# What am I doing wrong?

1. Oct 4, 2004

### termite

Here's what I have:
Mass of CuO (copper (II) oxide) = 2.0g
Mass of Cu(metal) = 1.7065g

What I need to find is the mass of oxygen by using the two given above. Do I just do 2.0g-1.7065g=.2935 to get the mass of oxygen or do I do something else?

Last edited: Oct 4, 2004
2. Oct 4, 2004

### Motifs

I am bad at chemistry but is that the complete problem ? :bigsmile:

3. Oct 4, 2004

### termite

It is an experiment. Basically from the two numbers given I have to get the mass of oxygen.

4. Oct 4, 2004

### chroot

Staff Emeritus
Cuprous oxide (copper (I) oxide) is Cu20.
Cupric oxide (copper (II) oxide) is CuO.

You seem to have the two confused. You should start by figuring out which compound you're actually working with.

- Warren

5. Oct 4, 2004

### termite

Sorry for writing CuO incorrectly. Fixed in the initial post.

6. Oct 4, 2004

### Motifs

Your experiment won't get good results, or perhaps it will be zero after all, because you-I mean Y.O.U-don't exactly know much about this either..
What professor has taught you the way to get out the oxygen's mass by such a MINUSING ? That professor I think should go and teach gym than instruct his students such a terrible experiment.
I have seen by my eyes an explosion during an experiment of hidrogen and a student in that traggic accident was terribly injured in her two eyes and got blind then on only because of her stupid ****head professor's carelessness.

Sorry, I think you should CHECK out your papers one more time before making up your mind for this and any further testing/experiment.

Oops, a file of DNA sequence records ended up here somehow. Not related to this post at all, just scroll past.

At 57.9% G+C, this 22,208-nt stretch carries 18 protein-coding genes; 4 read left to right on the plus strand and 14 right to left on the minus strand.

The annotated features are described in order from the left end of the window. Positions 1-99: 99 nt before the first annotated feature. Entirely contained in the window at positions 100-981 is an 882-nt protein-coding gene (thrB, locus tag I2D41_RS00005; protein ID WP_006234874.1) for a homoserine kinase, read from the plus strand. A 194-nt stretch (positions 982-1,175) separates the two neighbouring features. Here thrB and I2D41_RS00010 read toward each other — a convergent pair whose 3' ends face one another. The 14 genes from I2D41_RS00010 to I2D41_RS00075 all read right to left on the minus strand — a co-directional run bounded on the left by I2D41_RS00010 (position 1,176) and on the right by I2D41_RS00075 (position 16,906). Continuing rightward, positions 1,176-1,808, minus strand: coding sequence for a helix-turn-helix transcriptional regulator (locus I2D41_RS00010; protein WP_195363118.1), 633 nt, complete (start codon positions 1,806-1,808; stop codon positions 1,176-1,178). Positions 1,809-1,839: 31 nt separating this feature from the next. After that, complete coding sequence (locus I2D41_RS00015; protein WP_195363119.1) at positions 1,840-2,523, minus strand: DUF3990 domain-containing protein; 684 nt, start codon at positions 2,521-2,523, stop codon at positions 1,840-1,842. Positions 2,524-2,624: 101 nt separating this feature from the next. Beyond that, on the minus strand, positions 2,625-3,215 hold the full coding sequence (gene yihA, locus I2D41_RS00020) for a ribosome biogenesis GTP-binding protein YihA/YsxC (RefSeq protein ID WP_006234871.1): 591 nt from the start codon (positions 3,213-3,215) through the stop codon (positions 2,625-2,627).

Me-Motifs

7. Oct 4, 2004

### chroot

Staff Emeritus
If you started with 2.0g of CuO and performed a reaction to reduce it to plain Cu, the mass of oxygen is indeed just the difference in the two masses.

If you are submitting this to an online homework system, make sure you consider the significant figures in your answer.

- Warren

8. Oct 4, 2004

### chroot

Staff Emeritus
Motifs,

I will respectfully ask that you not post here unless you are capable of staying on topic.

- Warren

9. Oct 4, 2004

### Motifs

I know you must be working really hard for your site,
I admittedly also get angry sometimes for "problems" that are brought about unexpectedly like that....
I am sorry, Okay ? :smallsmile:
Regards,too

Last edited: Oct 4, 2004
10. Oct 4, 2004

### Gokul43201

Staff Emeritus
This question is definitely incomplete. If this is a question from a book or homework, post it exactly as stated.

There is no indication here what the relationship between the copper and the CuO is.

Is the copper got from the reduction of the oxide, or is the oxide made from the copper, or is there something else happening here ?

11. Oct 5, 2004

### chem_tr

Hello,

The reaction should be like that: $Cu~+~ \frac {1}{2} O_2 \xrightarrow {heat} CuO$

So you should first calculate how many moles are there in 2.0 grams of cupric oxide, and learn the mass of oxygen gas from there by using mole-mass equation.

The other mass data about copper may be used to check the calculations, or be used in detecting any impurities of either oxygen gas or copper.

Last edited: Oct 5, 2004